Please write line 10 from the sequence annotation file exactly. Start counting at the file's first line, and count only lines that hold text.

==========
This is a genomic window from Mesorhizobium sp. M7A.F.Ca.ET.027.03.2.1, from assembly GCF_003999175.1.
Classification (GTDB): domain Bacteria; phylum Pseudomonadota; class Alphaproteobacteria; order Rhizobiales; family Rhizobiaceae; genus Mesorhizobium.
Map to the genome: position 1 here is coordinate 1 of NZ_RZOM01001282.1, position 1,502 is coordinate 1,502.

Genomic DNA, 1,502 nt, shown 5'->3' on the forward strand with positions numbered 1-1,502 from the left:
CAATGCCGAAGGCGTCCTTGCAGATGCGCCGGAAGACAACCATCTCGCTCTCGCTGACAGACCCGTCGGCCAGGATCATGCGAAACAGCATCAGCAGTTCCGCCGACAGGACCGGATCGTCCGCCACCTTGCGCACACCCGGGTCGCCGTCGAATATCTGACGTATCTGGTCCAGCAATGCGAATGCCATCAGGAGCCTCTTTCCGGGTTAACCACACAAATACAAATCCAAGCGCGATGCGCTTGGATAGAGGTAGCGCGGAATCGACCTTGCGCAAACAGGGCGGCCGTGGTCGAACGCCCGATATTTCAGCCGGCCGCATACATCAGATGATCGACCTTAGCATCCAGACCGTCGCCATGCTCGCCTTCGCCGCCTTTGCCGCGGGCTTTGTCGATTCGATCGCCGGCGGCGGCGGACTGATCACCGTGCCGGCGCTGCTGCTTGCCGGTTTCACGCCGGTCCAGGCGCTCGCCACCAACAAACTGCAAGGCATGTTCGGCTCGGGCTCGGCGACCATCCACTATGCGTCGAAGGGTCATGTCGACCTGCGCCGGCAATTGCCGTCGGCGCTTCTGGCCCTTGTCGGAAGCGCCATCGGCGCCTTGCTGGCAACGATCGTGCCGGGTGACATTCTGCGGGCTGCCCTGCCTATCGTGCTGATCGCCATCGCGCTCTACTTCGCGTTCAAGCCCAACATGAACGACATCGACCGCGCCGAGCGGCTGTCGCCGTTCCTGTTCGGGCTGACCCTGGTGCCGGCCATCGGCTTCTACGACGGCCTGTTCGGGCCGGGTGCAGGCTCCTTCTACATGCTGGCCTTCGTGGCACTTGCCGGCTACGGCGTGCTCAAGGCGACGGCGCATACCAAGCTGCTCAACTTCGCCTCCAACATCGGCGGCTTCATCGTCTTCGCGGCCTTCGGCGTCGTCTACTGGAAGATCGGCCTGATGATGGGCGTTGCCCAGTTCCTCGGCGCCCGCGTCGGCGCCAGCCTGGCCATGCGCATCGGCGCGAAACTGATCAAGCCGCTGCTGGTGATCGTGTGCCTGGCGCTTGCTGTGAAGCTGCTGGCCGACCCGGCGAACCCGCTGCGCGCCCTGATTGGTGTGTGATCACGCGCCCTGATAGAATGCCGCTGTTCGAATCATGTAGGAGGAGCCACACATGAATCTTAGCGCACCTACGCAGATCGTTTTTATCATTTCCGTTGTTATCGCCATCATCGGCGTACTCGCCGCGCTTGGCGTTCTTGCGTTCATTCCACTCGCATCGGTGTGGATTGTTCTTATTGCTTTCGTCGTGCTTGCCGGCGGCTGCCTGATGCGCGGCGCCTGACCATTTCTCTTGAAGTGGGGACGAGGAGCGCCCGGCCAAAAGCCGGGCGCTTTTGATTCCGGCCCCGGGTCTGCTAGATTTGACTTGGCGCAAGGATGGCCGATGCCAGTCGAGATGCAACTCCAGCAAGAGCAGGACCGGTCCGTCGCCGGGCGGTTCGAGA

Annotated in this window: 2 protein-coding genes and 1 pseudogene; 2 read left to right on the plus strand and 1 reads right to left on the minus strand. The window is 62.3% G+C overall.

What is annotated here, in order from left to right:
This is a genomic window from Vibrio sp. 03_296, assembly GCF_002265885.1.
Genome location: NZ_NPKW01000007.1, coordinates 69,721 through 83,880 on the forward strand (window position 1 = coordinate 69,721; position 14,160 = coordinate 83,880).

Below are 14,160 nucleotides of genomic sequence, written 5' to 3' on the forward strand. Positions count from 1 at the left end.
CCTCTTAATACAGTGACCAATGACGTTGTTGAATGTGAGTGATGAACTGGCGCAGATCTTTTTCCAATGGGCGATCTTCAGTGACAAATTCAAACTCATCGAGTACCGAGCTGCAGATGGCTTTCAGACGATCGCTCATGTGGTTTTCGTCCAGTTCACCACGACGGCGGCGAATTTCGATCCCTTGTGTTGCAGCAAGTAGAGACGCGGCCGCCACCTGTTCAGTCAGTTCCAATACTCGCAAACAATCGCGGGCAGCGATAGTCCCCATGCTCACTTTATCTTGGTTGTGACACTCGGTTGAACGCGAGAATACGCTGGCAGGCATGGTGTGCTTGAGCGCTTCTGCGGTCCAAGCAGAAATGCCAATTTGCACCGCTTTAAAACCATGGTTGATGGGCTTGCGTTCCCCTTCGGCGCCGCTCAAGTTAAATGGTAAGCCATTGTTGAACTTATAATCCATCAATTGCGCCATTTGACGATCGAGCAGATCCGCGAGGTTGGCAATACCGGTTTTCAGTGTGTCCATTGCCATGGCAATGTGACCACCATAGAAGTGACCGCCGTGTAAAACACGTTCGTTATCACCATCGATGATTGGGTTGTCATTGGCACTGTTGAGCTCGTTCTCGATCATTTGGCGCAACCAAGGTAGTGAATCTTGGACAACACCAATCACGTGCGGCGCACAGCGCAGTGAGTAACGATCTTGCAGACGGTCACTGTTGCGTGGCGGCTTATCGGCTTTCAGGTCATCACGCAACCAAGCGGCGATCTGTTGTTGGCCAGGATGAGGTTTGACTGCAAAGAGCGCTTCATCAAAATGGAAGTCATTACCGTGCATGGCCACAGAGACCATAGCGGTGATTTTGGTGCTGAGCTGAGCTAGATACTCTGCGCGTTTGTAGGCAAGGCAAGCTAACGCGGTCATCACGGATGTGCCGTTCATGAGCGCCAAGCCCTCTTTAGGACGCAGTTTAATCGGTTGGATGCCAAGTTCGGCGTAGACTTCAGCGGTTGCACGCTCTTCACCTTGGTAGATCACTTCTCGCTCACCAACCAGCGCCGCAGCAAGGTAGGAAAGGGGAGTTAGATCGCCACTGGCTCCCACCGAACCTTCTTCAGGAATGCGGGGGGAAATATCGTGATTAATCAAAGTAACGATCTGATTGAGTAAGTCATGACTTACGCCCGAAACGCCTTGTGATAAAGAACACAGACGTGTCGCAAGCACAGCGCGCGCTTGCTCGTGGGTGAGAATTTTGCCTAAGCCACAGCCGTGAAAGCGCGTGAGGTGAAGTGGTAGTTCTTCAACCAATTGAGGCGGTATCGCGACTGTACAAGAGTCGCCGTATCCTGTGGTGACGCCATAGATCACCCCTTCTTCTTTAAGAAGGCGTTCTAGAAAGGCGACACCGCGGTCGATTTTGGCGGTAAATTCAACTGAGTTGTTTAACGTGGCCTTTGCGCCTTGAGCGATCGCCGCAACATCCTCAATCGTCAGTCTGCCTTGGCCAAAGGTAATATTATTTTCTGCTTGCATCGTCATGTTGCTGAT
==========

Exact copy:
Below are 14,160 nucleotides of genomic sequence, written 5' to 3' on the forward strand. Positions count from 1 at the left end.